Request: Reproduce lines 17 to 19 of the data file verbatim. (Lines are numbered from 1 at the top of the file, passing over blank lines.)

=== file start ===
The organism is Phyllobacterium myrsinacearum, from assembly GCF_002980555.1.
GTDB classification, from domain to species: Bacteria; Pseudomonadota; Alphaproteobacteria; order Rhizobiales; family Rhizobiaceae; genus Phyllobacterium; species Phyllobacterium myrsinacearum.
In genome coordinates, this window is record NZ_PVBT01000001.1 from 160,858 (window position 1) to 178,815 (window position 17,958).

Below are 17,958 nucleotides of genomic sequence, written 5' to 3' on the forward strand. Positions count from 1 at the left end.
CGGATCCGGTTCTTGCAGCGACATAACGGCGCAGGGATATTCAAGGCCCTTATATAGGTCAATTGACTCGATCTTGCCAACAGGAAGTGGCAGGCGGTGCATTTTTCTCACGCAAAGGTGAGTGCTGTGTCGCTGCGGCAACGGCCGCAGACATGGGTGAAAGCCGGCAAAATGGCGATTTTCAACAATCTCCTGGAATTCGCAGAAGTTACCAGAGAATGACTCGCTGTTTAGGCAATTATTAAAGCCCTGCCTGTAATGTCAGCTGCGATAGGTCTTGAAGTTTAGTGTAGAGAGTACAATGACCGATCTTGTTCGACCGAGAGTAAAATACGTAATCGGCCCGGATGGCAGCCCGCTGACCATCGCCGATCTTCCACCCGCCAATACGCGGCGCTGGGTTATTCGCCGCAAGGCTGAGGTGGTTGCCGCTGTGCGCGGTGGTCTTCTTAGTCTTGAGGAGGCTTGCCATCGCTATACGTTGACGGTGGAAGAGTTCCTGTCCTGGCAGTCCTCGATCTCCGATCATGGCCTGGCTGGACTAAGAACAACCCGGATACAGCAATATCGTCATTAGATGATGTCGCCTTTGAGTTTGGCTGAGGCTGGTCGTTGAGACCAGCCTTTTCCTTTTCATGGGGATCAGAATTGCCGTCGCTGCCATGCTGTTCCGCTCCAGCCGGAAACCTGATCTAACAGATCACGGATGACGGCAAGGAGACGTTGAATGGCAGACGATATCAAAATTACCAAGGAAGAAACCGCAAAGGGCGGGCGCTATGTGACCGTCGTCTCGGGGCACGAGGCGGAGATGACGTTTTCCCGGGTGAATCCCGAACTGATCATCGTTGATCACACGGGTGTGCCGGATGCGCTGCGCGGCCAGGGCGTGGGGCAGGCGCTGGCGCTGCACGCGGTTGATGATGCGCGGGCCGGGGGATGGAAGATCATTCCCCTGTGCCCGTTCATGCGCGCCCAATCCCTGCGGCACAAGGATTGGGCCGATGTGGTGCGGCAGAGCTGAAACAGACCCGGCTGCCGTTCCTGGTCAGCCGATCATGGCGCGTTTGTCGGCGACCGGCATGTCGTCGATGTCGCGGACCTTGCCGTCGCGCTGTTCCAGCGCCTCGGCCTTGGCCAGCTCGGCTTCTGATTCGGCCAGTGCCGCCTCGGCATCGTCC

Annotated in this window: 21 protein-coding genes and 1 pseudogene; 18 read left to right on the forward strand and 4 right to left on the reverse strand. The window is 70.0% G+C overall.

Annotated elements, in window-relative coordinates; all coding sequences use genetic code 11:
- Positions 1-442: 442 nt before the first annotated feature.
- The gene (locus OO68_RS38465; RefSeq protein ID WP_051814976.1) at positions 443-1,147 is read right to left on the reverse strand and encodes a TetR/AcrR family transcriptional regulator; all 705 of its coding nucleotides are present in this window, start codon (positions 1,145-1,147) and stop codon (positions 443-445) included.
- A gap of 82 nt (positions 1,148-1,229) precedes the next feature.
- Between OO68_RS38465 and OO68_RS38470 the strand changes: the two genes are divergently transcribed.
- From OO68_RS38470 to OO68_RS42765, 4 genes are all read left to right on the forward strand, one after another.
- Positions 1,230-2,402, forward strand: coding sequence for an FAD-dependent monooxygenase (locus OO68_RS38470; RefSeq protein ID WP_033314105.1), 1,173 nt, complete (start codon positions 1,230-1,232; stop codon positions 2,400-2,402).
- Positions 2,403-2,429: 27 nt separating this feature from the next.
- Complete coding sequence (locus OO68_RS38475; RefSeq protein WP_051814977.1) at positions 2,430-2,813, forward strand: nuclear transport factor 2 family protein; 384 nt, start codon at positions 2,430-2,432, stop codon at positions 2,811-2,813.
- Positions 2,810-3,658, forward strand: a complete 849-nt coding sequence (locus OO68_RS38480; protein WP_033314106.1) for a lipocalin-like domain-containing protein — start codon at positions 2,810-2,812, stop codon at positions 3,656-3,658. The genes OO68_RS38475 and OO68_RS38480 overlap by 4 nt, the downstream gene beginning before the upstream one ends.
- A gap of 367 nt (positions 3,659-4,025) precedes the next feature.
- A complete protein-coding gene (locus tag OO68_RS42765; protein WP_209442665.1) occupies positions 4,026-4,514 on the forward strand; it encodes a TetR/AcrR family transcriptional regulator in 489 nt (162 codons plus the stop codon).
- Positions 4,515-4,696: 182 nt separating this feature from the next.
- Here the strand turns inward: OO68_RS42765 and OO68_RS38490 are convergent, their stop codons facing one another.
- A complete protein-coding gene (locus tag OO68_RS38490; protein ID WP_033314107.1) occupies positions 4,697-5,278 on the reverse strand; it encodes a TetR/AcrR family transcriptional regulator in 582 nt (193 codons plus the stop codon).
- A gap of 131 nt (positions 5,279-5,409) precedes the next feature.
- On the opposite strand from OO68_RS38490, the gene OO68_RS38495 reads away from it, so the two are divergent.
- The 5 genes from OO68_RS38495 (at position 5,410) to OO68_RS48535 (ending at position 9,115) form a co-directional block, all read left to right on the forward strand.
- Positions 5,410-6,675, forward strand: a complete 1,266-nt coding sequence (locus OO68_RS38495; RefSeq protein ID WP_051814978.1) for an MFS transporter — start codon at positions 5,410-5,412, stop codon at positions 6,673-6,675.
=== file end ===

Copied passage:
- A gap of 367 nt (positions 3,659-4,025) precedes the next feature.
- A complete protein-coding gene (locus tag OO68_RS42765; protein WP_209442665.1) occupies positions 4,026-4,514 on the forward strand; it encodes a TetR/AcrR family transcriptional regulator in 489 nt (162 codons plus the stop codon).
- Positions 4,515-4,696: 182 nt separating this feature from the next.